Berkshire born MANNY RAHELU is one of UK soul’s best kept music secrets. Serious soul connoisseurs though will know of his sterling work under the name “THE REALM”. Under that moniker, Manny produces his own music and creates intriguing remixes of soul and funk classics. The most recent was an inspired tweak of Maxwell’s ’Ascension. Don’t Ever Wonder’. Manny placed Maxwell’s smooth n’ silky vocal over a catchy and very different (to the original) backing track to offer a fresh perspective on something very familiar. No wonder it was taken up by the UK soul crowd – so what better time to catch up with Manny to find out a little bit more about his unique methods and to discover what other surprises he might have to offer. He began by telling us a little about his background…
So, my soul background began back around 1983-84. There was always music being played in the house and my cousins who lived next door would usually be playing music too, which was mainly the soul that was out around that time. I just loved the sound of the synths and the funky basslines, and not forgetting the Roland 808 and Linndrum drum machines which were very much in vogue at the time.
Why do you use “the REALM” as your working name?
I needed a name that wasn’t singular. Going by my birth name was not an option, as I don’t play any instruments or sing it had to be a collective name as I knew I would be featuring artists on my own tracks at some point other than just doing remixes. The Realm actually came about from watching Game Of Thrones, the ‘realms’ were mentioned quite a bit in it, and I thought it was apt.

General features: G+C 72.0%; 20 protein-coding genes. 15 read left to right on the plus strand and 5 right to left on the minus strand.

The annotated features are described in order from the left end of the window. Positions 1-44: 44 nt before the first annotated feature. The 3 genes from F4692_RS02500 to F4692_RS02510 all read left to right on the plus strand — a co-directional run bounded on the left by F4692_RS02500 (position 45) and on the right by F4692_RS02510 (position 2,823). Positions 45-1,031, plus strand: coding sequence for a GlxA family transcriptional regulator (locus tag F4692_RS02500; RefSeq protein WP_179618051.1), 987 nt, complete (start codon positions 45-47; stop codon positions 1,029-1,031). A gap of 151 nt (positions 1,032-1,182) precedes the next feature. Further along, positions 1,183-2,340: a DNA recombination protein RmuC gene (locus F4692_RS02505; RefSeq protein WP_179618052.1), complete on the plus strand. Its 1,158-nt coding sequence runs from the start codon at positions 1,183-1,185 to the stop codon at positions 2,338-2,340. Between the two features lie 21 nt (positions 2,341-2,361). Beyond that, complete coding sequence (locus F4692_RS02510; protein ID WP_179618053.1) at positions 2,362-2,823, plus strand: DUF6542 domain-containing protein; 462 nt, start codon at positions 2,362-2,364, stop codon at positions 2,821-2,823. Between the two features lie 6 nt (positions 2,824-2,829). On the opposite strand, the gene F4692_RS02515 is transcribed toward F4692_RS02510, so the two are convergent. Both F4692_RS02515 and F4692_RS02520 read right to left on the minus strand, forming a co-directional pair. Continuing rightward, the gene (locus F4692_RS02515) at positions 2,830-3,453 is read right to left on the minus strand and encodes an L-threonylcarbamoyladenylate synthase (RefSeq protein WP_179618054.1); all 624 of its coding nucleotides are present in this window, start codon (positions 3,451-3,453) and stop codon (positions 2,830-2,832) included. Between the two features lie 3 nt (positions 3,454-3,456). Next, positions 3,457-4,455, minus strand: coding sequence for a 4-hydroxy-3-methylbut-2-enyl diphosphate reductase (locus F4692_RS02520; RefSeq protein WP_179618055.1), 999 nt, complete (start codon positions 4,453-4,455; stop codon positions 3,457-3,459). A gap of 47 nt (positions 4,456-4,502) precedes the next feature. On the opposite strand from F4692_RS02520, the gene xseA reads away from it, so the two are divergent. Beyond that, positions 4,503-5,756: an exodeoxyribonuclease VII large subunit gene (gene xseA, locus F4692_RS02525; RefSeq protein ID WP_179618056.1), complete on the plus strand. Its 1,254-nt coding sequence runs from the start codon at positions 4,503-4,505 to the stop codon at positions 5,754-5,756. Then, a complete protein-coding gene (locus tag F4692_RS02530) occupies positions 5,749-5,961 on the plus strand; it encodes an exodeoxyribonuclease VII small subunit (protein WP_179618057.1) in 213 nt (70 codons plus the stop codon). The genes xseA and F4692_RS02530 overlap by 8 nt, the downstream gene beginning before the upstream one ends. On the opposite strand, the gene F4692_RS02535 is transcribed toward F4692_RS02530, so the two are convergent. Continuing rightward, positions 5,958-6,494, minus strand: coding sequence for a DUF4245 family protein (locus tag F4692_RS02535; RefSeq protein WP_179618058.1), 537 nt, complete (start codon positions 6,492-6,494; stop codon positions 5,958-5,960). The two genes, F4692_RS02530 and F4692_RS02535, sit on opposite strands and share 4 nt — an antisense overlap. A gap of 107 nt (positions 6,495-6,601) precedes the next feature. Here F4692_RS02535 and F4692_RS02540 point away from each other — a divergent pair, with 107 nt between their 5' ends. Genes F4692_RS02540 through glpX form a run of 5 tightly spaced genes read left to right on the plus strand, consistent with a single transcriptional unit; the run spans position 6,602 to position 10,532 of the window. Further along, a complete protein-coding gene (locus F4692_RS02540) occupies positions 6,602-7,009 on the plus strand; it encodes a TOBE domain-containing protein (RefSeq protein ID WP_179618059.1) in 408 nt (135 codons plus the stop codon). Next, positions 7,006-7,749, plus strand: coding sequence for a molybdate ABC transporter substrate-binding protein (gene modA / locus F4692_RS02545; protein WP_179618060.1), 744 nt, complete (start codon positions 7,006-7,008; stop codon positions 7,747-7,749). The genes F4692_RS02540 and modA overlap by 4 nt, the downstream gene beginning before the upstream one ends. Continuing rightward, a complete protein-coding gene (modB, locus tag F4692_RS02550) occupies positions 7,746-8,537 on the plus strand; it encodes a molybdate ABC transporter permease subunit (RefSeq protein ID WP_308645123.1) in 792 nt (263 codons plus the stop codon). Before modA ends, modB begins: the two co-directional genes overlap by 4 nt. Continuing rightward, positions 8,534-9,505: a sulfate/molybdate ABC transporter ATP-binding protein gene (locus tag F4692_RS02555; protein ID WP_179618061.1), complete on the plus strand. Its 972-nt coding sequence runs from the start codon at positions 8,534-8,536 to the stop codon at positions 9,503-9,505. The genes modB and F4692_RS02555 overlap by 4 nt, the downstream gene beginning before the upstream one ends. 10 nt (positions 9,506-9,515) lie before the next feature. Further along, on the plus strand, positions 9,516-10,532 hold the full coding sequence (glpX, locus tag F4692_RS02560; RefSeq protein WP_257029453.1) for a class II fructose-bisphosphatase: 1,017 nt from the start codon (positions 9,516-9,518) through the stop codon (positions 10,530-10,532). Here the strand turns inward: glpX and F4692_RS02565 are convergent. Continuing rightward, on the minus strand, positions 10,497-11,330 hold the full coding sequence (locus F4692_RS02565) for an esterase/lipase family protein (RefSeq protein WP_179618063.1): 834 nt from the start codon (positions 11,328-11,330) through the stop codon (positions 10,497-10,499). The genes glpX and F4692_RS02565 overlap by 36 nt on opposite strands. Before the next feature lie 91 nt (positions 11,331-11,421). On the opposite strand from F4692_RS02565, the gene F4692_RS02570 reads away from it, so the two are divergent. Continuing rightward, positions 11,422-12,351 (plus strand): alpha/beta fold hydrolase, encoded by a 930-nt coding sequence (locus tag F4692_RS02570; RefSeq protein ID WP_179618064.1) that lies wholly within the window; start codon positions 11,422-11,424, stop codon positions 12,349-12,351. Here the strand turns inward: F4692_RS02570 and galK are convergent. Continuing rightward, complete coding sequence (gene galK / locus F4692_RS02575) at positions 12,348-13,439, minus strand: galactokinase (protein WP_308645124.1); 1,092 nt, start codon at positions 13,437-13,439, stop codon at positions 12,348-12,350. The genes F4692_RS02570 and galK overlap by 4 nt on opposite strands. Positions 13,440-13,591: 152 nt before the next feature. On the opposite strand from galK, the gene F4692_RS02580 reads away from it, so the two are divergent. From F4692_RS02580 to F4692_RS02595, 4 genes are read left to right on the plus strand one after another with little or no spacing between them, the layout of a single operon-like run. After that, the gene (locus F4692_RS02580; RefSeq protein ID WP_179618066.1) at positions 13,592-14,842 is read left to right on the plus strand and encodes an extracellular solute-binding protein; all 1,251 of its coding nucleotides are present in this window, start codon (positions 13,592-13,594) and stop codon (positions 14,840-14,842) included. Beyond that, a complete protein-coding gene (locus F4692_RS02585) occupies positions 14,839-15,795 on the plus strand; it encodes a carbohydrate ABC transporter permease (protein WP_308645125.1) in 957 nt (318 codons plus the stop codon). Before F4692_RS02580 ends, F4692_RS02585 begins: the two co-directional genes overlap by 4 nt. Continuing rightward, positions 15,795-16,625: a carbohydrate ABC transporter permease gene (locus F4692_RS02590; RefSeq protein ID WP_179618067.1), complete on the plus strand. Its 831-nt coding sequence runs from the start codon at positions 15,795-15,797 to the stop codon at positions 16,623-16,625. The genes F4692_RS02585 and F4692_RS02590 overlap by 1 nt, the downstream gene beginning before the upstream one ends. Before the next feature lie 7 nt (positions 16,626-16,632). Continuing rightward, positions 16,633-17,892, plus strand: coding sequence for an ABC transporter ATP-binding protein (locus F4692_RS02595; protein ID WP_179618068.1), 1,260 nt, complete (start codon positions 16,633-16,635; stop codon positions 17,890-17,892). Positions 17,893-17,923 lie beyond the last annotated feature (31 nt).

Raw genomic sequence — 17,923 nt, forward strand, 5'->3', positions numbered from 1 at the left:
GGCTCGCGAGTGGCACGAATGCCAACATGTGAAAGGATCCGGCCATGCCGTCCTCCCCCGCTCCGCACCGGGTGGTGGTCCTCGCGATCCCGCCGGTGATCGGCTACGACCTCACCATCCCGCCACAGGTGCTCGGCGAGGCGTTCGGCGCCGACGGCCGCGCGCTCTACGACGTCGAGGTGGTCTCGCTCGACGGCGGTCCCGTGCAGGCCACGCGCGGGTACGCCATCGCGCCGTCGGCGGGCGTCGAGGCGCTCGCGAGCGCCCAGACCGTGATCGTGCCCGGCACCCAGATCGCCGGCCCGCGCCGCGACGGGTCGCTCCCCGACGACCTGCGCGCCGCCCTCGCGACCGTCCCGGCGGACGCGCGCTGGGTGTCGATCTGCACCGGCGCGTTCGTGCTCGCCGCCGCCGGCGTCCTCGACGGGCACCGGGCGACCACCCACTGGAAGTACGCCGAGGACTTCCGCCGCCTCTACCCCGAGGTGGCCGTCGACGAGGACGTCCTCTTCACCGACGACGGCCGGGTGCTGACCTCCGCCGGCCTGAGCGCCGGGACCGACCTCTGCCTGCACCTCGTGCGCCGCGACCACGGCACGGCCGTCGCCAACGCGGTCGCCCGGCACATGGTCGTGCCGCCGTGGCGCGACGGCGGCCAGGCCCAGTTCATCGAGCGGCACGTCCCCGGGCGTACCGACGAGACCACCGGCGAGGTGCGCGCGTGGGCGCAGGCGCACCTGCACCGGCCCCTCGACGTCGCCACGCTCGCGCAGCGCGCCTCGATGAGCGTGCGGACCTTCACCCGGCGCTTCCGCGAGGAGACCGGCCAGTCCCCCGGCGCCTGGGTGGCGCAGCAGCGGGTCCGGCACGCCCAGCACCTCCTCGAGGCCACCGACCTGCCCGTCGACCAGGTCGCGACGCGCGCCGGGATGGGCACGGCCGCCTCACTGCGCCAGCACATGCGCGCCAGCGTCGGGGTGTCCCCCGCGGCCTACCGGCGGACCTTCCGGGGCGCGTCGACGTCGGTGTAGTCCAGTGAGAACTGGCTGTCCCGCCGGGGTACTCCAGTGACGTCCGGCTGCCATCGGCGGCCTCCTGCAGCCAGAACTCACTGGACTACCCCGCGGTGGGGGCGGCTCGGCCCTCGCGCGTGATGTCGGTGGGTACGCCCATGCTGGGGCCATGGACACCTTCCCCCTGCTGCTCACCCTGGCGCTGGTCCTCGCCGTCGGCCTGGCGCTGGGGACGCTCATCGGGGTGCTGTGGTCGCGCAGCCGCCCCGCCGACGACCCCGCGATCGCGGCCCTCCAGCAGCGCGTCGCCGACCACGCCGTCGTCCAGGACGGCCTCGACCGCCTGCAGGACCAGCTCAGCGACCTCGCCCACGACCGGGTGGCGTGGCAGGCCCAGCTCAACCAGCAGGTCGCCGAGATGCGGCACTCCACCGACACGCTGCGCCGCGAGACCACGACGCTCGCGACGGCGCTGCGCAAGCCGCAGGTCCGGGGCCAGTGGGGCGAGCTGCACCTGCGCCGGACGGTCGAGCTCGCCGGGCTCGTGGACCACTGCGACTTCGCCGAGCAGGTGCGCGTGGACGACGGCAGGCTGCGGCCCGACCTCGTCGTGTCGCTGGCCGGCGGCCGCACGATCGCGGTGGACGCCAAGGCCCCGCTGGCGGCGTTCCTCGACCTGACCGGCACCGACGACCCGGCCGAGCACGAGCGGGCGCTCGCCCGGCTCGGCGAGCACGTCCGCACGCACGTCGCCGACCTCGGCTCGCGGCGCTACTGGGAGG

It seems that there are now two strands to your music – the music you create yourself and the special remixes of the well-known… is that right?
That’s right. Coming from a DJ background, mixing records was just natural. Taking an acapella, mixing a beat with it, trying to create something different. A majority of the remixes I do are usually ones I have been asked to do, taking an old school mid-tempo track and making it a bit more dance floor friendly. A lot of the time when I’m producing my own tracks, I will throw an acapella of something on it to give me an idea of what it would sound like with vocals, sometimes they will just fit too nice, and a new remix is born.
What kind of sound are you aiming for with our own music?
Individual. I don’t like to follow the crowd but try not to stray too far from the current sounds. I love digging for obscure breaks and samples, originally coming from a Hip Hop background it’s a part of what I have grown up listening to. Analogue sounds, knocking drums, it’s got to have that raw feel to it. Genre wise? I’d like to think of the current productions more 90’s RnB flava with that soul edge.
What’s been the most successful track to date?
Definitely my ‘Diamond Cut’ remix. Which was released in memory of my nephew who I lost in 2018 aged 8 to a brain tumour. All the proceeds from the original and the remix were donated to The Raj Rana Fund/ The Brain Tumour Charity. It has done exceptionally well, with over 350K streams and several hundreds of pounds raised for the charity.
Now the remixes – how do you choose the songs to work on?